What Does This Mean for Global Agriculture?

By Global AgInvesting, Special for USDR

At the ninth annual flagship Global AgInvesting (GAI) conference, here April 18-21 at the Grand Hyatt, expert speakers will address how the policies of President Trump’s administration – including the withdrawal from the TPP (Trans-Pacific Partnership) and the promised renegotiation of the North American Free Trade Agreement (NAFTA) – will affect U.S. agriculture and global trade, and the investments made therein.

A day before the presidential inauguration, President-elect Trump nominated George Ervin “Sonny” Perdue III, former governor of Georgia, for the Secretary of Agriculture post. In an interview with GAI News, Mike Strain, NASDA (National Association of State Departments of Agriculture) and Louisiana Department of Agriculture and Forestry Commissioner, said Perdue is highly recommended by colleagues. “He’s a fellow veterinarian, highly educated in science and he understands agriculture. He brings some tremendous talent as the former governor of Georgia. He has the political ability and scientific training to take on this task,” said Strain.

If Perdue’s nomination as head of the U.S. Department of Agriculture is confirmed, he will oversee approximately 100,000 employees and direct a budget of about $140 billion that stretches across ag into economics, trade and food safety. How will the directives of the new secretary trickle down to those investing in ag?

“Agricultural trade is expected to be front-and-center to Perdue’s agenda, with billions of dollars at stake as U.S. exports are estimated to be valued at $133 billion for 2017,” said Commissioner Strain in his interview with GAI News. “He’s going to be very positive on trade, very positive.”

As Perdue awaits his confirmation, President Trump has been forging ahead with policy changes.

“These changes could have far-reaching repercussions for those investing in food and agriculture,” said Philippe de Lapérouse, managing director and chairman of Global AgInvesting events. “Already we have seen the abrogation of trade treaty negotiations, the threat of a 20 percent punitive tax imposed on Mexican exports to the U.S. with the risk of retaliation on U.S. commodity exports to Mexico, and efforts to quash illegal immigration, which according to Farm Futures provides two million undocumented workers to the U.S. ag sector. While some of these changes may positively affect U.S. farmer operating margins, they are likely to alter the balance of trade and increase price volatility for agricultural commodities. All this is likely to have unintended consequences on the flow of capital into the sector.”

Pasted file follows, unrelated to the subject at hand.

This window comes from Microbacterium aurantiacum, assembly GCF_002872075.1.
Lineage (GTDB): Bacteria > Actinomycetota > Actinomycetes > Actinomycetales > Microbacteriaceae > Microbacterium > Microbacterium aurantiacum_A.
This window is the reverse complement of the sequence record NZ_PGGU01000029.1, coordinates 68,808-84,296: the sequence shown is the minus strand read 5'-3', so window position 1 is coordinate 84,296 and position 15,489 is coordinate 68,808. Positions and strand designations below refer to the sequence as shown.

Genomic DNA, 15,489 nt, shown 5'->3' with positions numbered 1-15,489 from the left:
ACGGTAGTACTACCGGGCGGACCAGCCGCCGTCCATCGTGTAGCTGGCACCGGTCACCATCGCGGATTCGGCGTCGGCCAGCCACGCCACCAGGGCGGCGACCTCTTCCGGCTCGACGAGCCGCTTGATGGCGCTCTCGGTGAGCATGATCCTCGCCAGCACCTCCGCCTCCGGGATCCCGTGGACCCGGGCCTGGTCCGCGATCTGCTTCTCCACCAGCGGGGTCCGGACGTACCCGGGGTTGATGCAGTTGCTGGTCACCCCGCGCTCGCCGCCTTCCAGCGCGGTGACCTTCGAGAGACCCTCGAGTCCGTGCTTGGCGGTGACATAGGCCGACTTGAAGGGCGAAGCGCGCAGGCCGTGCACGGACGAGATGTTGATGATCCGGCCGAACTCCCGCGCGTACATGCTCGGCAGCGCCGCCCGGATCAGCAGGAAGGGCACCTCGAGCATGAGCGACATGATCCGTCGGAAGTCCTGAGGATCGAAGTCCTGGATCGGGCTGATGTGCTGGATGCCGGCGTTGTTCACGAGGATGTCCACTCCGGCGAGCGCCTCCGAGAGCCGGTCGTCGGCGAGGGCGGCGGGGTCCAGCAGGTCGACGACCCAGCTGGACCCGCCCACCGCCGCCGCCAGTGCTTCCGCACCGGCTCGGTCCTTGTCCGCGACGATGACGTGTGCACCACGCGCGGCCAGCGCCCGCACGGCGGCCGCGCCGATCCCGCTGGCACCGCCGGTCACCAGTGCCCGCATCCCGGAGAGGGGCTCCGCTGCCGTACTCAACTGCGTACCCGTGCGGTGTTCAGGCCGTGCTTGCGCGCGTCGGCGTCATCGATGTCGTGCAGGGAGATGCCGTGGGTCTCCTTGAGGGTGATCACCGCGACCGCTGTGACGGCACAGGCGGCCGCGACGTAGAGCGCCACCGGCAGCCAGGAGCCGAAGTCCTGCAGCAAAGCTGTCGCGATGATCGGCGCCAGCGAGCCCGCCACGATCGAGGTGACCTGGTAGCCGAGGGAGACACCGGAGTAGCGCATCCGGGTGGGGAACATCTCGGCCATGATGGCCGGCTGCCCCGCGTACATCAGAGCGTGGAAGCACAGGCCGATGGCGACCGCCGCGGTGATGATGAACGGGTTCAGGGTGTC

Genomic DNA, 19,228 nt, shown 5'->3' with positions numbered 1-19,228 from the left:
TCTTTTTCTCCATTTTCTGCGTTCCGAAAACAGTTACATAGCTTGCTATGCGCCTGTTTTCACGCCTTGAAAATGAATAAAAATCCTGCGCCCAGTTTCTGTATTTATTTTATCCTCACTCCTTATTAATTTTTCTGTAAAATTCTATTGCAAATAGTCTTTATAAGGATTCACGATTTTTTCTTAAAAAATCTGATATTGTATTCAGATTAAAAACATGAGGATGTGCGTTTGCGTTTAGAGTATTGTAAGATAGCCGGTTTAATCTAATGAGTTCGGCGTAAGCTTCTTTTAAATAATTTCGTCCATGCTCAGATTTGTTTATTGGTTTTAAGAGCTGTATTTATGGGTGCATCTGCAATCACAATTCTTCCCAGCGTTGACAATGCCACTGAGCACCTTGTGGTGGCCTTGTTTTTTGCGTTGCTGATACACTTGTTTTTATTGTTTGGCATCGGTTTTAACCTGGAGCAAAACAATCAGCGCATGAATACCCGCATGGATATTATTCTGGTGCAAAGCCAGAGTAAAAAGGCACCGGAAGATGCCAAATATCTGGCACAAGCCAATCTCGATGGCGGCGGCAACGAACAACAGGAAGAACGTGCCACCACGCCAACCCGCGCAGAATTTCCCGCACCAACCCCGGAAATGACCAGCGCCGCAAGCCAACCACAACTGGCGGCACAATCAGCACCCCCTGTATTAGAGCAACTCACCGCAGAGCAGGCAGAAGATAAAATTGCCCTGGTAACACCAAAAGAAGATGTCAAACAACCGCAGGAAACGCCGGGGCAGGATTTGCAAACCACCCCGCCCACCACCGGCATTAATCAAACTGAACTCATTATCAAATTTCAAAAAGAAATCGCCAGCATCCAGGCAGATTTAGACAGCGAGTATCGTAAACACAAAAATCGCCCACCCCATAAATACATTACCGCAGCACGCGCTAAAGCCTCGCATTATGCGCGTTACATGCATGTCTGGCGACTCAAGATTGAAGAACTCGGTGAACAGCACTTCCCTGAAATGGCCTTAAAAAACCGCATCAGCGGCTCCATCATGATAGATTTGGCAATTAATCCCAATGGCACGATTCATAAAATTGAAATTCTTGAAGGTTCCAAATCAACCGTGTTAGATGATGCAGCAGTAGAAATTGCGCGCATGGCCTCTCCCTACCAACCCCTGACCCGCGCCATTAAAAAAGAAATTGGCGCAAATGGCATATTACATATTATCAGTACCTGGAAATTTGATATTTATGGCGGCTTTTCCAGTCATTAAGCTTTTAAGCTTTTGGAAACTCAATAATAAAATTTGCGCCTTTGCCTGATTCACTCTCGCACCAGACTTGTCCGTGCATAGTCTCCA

Over 700 investors, farm and fund managers, and agribusiness executives are expected to gather at Global AgInvesting in New York, seeking intelligence and insights from industry experts on how to navigate the complex investment environment for agriculture.

Learn more at www.globalaginvesting.com/events/GAI2017, @globalaginvest, or join our  LinkedInGroup.

About Global AgInvesting

Global AgInvesting is the world’s most well attended agricultural investment conference series and leading resource for events, research and insight into the global agricultural sector. Established in 2009, GAI currently produces four annual events and publishes the industry’s most critical periodicals, GAI News and the GAI Gazette. GAI is a brand of HighQuest Group, a strategic advisory, conference and media company serving corporations, financial investors and governments across the global food and agribusiness value chains.  www.highquestgroup.com

SOURCE Global AgInvesting

All opinions expressed on USDR are those of the author and not necessarily those of US Daily Review.
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